Frederick Mark Gedicks (Brigham Young University - J. Reuben Clark Law School) has posted Rule of Law and Socially Constructed Reasons: Marriage Equality and Religious Accommodation (5 Journal of Law, Religion & State (2017), Forthcoming) on SSRN. Here is the abstract:
Most constitutional scholars are familiar with Justice Bradley’s notoriously sexist justification for excluding women from practicing law in Bradwell v. Illinois (1873) (concurring opinion). No judge could write such an opinion today. Unlike the 19th-century U.S., contemporary Western societies acknowledge the equality of men and women, and thus cannot coherently exclude women from the professions because of purportedly “natural” inabilities. What seemed obviously reasonable in 1873 is patently unreasonable today.
The shift from gender exclusion in the 19th century to gender equality in the 21st illustrates the socially constructed nature of legal reasons. A reason “constructed” if it does not appeal to a necessary and natural normative authorities, but is instead created and shaped by contingent social and historical forces. The idea that the “reasons” of legal reasoning change as society changes is neither new nor especially radical, the legal thinkers often miss its importance and implications. For example, the idea of socially constructed reasons exists uneasily with the Rule of Law. On the one hand, a bedrock Rule-of-Law principle requires that government action be nonarbitrary or reasoned, “reason unaffected by desire,” in Aristotelian formulation. The Rule-of-Law principle of reasoned or nonarbitrary judgment found its way into Federalist 78 and binds government today through the Due Process Clauses of the 5th and 14th Amendments. On the other hand, if the reasons invoked to justify judicial decisions are part of variable historical, social, and linguistic contexts in which the judges themselves are also embedded, how can judicial decisions uphold the Rule-of-Law requirement of reasoned decision making untainted by preference and desires?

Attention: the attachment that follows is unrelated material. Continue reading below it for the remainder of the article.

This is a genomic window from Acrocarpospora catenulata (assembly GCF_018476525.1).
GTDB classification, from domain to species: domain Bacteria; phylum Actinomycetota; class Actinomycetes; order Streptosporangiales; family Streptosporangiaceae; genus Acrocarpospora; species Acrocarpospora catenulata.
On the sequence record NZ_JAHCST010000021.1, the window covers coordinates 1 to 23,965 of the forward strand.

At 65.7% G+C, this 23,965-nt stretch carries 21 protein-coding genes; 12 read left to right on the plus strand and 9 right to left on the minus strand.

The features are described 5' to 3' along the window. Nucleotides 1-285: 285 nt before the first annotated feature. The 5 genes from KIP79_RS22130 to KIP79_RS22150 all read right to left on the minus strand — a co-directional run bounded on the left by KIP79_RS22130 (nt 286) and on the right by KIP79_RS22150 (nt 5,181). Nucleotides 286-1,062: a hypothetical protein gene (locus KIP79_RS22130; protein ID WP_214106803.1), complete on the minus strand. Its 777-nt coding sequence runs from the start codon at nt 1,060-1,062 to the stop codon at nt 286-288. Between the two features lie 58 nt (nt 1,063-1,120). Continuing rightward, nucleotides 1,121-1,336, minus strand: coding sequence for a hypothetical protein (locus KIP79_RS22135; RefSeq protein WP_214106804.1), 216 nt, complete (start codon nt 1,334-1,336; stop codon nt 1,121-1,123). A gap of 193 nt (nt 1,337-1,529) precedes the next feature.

This essay gives a philosophical account of the social construction of legal reasons, and how this affects still-powerful myths of the ROL. Part I sets out the classical natural law argument that some natural and essential characteristic of the world connects law and reason. Part II gives a philosophical account of constructed reasons, with emphasis on Kant’s restructuring of perception and formalization of right, and Heidegger’s and Gadamer’s approach to the hermeneutic problem that preoccupied 19th- and 20th-century philosophy of knowledge in the so-called “human sciences” like law, theology, and the humanities. Part III explains that the constructed character of legal reasons is manifestation of the hermeneutic problem and can only be dealt with on that understanding. It shows how understanding reasons as constructed rather than natural reframes (a) the USSCt’s justification of its extension of civil marriage to gays and lesbians, and (b) the question whether religious exemptions that shift the costs of a religious exercise from those who practice it to those who don’t are “reasonable,” including the currently open question whether purely dignitary harms stemming from religious accommodation are sufficient to invalidate such accommodations as “unreasonable.” Part IV discusses what the ROL can mean if the legal reasons that underwrite it are socially constructed.